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Copper-indium-gallium-selenide (CIGS) solar cells are a rising star amongst thin-film solar technologies. CIGS cells have long shown promise in the race to develop an efficient low-cost solar cell, reaching efficiencies of nearly 20% in the laboratory. Until recently, however, efficient manufacturing was a major barrier to mass production.
How Do They Work?
All solar cells in commercial use today require a semiconductor material to generate electricity from sunlight. Most cells are differentiated by this material and CIGS is no exception. The copper, indium, gallium and selenide are blended to form a semiconductor layer within the cell. It is within this layer that excited electrons form an electrical current.
Above the CIGS layer in the solar cell are layers of zinc oxide (ZnO) and Cadmium Sulfide (CdS). The zinc oxide acts as the other side of the positive-negative (p-n) junction required to create an electrical current. The cadmium sulfide is a buffer between the CIGS and ZnO. The top two layers have a very wide band gap to allow the photons of solar energy to penetrate through to the CIGS. When the electrons in the semiconductor layer are excited, they are attracted to the "holes" in the ZnO layer, which in an abstract way tricks them out into the open. Here, they are caught like cattle and ushered into the electric current.
As mentioned earlier, a major barrier to widespread production of CIGS solar cells has been the lack of efficient methods for production. Recently, a few companies, most notably Nanosolar, have put inexpensive assembly line-production processes to good use. Nanosolar's breakthrough involves using metal foil (as opposed to glass) as a substrate. The cheap, flexible foil allows Nanosolar to produce their solar cells at an incredibly fast rate using a roll-to-roll method, sort of like a printing press.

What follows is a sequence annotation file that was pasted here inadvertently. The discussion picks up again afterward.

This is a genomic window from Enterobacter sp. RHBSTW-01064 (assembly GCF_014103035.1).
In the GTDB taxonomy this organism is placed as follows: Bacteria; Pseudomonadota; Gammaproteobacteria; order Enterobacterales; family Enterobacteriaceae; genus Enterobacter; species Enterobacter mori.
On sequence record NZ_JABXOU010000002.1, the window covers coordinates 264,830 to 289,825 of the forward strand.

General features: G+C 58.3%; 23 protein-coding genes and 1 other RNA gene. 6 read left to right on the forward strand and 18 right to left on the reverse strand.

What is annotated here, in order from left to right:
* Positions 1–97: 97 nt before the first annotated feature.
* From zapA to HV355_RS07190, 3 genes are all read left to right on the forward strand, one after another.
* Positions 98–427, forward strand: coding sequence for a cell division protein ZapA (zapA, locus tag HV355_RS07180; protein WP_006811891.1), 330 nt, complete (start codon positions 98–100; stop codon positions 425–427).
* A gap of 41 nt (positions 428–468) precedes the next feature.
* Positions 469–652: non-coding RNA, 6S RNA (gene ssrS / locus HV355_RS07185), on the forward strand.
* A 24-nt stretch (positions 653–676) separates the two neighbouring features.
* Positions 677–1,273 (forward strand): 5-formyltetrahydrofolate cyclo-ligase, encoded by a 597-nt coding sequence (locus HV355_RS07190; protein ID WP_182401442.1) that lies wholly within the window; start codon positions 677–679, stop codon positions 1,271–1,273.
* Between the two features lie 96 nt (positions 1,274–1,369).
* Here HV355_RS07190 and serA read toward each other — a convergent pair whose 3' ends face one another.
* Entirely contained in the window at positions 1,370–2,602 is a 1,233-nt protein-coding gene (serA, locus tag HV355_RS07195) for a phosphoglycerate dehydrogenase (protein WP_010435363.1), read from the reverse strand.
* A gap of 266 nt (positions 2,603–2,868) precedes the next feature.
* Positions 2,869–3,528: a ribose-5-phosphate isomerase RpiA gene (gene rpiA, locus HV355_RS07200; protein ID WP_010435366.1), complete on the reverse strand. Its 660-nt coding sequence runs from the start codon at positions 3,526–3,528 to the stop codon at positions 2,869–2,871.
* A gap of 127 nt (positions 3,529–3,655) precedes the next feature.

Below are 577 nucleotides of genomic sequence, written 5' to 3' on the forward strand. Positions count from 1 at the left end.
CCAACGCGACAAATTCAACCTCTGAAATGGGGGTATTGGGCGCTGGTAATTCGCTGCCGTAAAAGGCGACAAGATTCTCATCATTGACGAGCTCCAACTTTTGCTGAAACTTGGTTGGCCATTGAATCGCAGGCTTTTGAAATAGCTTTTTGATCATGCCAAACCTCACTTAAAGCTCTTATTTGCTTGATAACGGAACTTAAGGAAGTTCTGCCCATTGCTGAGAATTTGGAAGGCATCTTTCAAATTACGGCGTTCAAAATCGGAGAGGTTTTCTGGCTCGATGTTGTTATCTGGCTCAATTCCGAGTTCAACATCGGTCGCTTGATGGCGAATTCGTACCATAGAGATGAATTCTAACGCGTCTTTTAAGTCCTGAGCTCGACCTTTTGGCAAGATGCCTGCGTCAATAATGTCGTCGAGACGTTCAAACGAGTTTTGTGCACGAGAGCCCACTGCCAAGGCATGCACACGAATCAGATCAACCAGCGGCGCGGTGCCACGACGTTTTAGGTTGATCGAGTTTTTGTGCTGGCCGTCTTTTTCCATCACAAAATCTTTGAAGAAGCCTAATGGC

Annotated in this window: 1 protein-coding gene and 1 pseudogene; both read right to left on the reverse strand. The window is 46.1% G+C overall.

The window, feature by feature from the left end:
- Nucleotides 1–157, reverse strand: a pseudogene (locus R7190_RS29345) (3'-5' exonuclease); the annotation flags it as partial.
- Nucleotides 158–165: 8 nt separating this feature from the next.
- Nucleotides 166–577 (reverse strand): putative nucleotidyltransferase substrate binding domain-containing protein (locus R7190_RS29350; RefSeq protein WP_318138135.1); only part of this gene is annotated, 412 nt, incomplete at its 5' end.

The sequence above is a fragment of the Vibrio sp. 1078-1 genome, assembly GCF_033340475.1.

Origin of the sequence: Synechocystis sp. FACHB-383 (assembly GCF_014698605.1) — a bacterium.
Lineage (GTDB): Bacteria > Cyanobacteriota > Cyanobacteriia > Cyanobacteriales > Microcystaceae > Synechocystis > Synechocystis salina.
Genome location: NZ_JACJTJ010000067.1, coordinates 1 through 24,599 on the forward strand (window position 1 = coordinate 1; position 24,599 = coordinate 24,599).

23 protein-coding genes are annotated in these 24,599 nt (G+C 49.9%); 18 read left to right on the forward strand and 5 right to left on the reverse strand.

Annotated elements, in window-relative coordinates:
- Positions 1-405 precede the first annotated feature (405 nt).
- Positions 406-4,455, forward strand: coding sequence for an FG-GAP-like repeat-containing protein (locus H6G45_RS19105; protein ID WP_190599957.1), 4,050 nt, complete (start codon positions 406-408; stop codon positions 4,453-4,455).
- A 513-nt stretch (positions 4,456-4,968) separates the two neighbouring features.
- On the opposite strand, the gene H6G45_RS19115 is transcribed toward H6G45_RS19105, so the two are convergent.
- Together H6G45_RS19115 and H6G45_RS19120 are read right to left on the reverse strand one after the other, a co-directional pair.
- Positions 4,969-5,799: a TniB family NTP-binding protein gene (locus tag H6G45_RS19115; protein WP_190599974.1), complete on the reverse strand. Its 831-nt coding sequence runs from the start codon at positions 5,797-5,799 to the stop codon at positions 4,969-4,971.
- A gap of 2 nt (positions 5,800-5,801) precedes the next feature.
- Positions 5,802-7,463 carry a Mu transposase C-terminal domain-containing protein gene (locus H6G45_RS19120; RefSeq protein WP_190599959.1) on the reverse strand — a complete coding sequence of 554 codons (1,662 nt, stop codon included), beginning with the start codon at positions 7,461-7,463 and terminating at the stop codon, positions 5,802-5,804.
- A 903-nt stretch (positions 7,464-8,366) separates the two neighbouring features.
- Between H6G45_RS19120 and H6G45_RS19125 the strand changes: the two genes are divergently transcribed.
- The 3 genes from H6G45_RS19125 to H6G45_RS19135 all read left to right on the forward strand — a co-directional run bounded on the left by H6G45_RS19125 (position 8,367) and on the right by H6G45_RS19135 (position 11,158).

With the help of this process, as well as automation, Nanosolar can produce one CIGS-based solar panel every 10 seconds at one-tenth the manufacturing cost of conventional silicon panels. Panel conversion efficiency was independently tested at 11%, just edging out First Solar, world leader and thin-film competitor.
The Nanosolar example is just one of many blossoming in the CIGS sector at present. Solyndra, SunFilm and Q-Cells are just a few other companies focusing on or dabbling in CIGS solar cells, the mass production of which is expected to increase from 32 megawatts in 2007 to 1.3 gigawatts by 2012. If you're not hearing too much about CIGS solar cells as of yet, remember that they are still fairly new to the solar industry. Their massive impact may not become apparent for another few years.Monocrystalline Solar Cells / Amorphous Silicon Solar Cells / Gallium Arsenide Solar Cells / CIGS Solar Cells / Polycrystalline Solar Cells / Copper Indium Selenide Solar Cells
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